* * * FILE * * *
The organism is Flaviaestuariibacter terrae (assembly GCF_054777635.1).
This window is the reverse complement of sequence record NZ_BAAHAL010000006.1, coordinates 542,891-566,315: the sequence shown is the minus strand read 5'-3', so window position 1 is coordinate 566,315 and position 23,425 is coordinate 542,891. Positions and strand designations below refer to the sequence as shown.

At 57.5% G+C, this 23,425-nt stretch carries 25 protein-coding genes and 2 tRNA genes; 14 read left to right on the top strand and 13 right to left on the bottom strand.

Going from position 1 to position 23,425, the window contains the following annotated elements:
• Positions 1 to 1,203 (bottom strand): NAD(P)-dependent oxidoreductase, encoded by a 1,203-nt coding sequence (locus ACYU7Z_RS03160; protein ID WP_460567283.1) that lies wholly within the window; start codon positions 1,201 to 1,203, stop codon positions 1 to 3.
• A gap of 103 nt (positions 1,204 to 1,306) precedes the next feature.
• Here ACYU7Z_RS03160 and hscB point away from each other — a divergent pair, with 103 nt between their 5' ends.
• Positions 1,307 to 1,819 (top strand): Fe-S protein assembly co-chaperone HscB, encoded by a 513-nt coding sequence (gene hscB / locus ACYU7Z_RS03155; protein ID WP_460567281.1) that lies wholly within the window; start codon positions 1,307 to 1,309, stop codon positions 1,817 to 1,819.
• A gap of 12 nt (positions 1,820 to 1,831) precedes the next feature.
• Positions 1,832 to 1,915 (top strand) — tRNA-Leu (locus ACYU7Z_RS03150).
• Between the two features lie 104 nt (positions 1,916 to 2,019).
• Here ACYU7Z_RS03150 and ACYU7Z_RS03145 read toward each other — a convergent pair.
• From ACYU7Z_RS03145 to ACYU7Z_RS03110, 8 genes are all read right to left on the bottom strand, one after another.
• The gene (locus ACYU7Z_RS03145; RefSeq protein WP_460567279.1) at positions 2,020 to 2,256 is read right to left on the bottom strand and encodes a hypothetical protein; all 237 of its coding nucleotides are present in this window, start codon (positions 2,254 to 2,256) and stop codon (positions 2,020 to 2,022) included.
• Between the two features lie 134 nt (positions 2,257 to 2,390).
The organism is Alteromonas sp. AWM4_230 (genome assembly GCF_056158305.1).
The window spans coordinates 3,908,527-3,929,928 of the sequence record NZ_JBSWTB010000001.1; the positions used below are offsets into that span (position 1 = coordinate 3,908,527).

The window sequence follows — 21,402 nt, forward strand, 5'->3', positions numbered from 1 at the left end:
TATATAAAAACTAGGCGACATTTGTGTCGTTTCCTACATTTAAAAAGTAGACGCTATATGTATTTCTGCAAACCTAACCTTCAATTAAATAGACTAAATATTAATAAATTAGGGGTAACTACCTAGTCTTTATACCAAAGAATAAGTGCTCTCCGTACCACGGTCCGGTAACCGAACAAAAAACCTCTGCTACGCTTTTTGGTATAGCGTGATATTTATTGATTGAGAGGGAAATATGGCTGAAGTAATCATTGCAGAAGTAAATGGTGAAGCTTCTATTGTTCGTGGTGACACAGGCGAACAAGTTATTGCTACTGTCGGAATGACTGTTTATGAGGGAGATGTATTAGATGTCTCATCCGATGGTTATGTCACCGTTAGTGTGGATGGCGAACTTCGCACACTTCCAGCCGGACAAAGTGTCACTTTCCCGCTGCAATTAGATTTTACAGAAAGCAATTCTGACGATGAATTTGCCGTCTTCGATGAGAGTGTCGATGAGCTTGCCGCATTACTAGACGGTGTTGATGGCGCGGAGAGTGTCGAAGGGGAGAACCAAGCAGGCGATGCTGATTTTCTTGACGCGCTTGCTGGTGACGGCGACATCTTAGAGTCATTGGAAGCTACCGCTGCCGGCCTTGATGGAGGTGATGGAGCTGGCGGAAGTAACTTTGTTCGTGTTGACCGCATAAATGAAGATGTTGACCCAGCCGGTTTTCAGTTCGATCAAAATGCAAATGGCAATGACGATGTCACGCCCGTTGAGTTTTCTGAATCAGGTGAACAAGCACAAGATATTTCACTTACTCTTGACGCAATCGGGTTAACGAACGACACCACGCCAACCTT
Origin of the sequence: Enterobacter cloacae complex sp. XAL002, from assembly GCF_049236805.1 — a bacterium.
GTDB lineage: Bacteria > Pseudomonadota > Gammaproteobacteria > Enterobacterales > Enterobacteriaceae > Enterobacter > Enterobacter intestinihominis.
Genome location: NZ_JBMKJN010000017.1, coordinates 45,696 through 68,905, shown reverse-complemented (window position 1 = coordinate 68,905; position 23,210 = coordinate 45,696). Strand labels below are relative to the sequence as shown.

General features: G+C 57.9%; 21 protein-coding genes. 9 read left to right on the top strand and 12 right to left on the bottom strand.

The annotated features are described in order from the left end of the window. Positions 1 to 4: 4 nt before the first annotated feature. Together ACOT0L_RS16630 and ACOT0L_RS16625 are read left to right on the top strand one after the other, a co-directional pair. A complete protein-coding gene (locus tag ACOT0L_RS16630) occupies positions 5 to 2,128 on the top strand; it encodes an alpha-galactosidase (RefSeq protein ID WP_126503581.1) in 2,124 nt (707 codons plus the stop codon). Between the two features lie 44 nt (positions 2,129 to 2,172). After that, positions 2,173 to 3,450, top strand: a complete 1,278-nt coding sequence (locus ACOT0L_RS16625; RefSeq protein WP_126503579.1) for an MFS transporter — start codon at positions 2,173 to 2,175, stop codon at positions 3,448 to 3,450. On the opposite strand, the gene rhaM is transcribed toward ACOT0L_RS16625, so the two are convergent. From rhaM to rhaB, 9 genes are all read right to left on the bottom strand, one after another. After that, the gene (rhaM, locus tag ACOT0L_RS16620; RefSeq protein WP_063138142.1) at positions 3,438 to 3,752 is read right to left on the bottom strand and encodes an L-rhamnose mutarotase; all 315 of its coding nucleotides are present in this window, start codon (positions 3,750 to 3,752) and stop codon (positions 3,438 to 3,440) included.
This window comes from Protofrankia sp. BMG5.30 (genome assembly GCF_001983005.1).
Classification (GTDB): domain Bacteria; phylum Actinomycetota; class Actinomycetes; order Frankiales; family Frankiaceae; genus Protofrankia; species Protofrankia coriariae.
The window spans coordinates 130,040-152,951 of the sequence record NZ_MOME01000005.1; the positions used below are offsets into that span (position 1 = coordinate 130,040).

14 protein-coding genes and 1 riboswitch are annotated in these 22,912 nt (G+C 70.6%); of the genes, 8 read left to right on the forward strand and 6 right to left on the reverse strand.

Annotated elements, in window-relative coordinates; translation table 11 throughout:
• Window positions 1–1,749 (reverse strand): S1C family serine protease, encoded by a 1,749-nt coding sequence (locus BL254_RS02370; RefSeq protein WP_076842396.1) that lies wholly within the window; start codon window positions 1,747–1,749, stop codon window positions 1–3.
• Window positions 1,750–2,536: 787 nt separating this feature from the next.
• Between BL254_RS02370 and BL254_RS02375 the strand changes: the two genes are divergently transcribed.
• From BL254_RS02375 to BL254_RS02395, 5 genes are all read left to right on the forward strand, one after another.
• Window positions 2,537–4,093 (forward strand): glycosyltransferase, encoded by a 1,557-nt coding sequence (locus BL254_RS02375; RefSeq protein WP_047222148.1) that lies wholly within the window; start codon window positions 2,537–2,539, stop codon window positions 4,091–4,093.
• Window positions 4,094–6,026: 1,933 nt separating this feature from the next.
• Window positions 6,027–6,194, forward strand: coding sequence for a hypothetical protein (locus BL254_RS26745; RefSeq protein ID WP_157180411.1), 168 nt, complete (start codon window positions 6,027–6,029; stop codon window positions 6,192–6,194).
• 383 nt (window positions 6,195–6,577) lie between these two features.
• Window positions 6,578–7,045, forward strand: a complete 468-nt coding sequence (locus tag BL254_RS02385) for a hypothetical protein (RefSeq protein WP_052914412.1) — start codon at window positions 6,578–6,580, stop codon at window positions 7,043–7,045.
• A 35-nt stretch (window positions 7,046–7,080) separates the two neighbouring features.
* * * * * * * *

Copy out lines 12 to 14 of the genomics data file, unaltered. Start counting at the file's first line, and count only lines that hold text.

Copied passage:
• Here ACYU7Z_RS03150 and ACYU7Z_RS03145 read toward each other — a convergent pair.
• From ACYU7Z_RS03145 to ACYU7Z_RS03110, 8 genes are all read right to left on the bottom strand, one after another.
• The gene (locus ACYU7Z_RS03145; RefSeq protein WP_460567279.1) at positions 2,020 to 2,256 is read right to left on the bottom strand and encodes a hypothetical protein; all 237 of its coding nucleotides are present in this window, start codon (positions 2,254 to 2,256) and stop codon (positions 2,020 to 2,022) included.